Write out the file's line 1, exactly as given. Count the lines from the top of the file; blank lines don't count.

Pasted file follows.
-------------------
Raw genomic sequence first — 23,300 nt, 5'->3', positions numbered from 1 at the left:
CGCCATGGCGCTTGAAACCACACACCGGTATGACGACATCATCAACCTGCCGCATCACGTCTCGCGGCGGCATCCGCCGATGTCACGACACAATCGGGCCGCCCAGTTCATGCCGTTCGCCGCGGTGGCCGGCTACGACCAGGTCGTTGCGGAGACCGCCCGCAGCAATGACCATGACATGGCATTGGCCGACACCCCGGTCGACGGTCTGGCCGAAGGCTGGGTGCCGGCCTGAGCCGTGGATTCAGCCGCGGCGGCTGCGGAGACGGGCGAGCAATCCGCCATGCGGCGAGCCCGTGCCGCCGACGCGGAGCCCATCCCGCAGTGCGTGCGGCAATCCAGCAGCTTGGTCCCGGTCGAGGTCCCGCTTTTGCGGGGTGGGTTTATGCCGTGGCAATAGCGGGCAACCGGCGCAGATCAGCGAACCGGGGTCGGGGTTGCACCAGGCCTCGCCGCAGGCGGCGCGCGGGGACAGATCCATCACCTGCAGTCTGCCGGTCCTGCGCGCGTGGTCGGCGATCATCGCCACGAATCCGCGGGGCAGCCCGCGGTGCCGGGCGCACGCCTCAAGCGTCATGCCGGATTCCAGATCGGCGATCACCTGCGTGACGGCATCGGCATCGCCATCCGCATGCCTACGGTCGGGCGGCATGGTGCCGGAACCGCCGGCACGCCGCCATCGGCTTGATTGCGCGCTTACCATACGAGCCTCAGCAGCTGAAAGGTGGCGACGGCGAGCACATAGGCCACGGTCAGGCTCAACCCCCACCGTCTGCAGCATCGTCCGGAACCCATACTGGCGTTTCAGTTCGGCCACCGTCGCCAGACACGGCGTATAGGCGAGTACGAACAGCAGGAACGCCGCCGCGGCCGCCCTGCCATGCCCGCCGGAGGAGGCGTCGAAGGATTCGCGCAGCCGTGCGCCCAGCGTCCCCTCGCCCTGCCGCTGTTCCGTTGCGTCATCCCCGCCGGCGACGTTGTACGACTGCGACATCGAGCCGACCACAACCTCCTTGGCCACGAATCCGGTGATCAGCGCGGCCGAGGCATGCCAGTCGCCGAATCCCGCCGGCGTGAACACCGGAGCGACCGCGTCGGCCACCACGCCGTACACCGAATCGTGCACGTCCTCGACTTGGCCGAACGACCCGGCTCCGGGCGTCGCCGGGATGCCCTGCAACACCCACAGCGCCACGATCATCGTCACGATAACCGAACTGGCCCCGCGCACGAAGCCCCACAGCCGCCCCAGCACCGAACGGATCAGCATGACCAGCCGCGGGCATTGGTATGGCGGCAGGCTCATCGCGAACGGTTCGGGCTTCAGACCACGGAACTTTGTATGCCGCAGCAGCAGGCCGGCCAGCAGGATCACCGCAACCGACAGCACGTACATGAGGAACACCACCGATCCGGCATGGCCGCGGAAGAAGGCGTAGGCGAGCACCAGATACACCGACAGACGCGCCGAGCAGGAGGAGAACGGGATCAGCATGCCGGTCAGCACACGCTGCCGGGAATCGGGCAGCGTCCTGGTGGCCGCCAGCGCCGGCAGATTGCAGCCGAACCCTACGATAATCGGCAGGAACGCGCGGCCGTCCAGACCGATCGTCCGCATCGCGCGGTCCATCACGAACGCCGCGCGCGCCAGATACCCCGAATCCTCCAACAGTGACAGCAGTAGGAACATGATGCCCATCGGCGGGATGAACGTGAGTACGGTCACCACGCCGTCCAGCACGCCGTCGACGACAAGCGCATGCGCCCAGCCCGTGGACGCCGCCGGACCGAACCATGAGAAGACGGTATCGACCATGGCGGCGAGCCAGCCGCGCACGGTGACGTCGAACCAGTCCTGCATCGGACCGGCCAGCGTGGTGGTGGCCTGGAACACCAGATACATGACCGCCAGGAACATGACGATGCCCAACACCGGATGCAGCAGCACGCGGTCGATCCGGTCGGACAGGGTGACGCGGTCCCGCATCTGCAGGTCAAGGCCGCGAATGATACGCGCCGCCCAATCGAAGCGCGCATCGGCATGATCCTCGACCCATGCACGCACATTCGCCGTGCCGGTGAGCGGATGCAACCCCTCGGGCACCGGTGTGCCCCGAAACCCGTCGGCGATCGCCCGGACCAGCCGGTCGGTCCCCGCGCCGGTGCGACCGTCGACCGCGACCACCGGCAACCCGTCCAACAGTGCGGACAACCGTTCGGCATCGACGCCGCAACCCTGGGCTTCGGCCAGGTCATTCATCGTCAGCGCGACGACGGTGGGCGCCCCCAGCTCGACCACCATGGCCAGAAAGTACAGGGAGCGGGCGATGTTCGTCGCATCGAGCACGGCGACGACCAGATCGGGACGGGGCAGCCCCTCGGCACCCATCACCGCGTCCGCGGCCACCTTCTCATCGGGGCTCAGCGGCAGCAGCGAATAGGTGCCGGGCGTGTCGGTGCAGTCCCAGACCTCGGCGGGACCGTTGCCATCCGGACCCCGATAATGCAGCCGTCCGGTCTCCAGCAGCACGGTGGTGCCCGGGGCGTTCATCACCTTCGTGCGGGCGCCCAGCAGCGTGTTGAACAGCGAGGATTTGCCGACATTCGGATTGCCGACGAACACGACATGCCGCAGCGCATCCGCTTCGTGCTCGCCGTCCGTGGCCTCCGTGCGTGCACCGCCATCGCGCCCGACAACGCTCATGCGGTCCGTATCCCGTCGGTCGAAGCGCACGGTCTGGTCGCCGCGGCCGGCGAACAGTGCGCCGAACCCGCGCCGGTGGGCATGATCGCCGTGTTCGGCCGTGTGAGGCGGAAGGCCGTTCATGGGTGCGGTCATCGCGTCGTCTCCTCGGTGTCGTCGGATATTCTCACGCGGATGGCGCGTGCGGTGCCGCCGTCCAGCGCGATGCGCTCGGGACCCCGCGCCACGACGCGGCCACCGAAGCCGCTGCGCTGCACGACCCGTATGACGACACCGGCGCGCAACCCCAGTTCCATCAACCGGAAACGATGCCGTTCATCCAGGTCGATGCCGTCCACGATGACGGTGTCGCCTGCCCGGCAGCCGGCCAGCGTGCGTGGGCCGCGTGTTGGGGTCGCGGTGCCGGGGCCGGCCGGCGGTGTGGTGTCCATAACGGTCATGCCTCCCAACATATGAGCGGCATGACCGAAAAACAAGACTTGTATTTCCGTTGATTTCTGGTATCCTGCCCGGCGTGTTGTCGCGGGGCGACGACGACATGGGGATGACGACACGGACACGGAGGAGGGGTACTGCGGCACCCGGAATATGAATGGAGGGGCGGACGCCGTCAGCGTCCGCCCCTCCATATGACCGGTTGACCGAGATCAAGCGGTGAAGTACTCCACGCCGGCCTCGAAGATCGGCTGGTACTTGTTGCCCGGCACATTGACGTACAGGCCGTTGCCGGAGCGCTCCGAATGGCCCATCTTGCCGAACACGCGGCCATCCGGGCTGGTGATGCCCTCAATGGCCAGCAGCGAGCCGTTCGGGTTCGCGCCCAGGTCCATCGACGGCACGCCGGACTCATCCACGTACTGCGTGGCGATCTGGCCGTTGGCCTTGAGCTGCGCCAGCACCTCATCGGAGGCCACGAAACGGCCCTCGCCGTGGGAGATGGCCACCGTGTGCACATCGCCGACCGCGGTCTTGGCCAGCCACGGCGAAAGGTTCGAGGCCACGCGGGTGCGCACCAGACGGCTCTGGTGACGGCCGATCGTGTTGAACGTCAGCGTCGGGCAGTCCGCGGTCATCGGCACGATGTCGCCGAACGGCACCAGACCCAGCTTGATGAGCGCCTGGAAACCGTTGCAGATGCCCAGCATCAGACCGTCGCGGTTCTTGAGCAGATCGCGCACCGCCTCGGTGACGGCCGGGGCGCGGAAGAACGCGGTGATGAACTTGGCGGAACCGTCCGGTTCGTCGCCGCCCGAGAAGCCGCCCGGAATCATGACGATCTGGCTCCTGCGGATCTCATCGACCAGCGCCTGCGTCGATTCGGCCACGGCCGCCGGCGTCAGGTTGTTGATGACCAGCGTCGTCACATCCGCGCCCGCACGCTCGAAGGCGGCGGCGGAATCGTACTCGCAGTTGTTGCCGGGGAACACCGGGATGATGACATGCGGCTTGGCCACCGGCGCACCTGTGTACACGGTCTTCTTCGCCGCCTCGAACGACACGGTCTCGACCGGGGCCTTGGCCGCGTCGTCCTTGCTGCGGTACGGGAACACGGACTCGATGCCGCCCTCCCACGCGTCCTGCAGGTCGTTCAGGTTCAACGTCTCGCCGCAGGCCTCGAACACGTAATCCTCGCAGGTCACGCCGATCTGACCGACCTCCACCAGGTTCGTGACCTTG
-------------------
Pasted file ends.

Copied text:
Raw genomic sequence first — 23,300 nt, 5'->3', positions numbered from 1 at the left: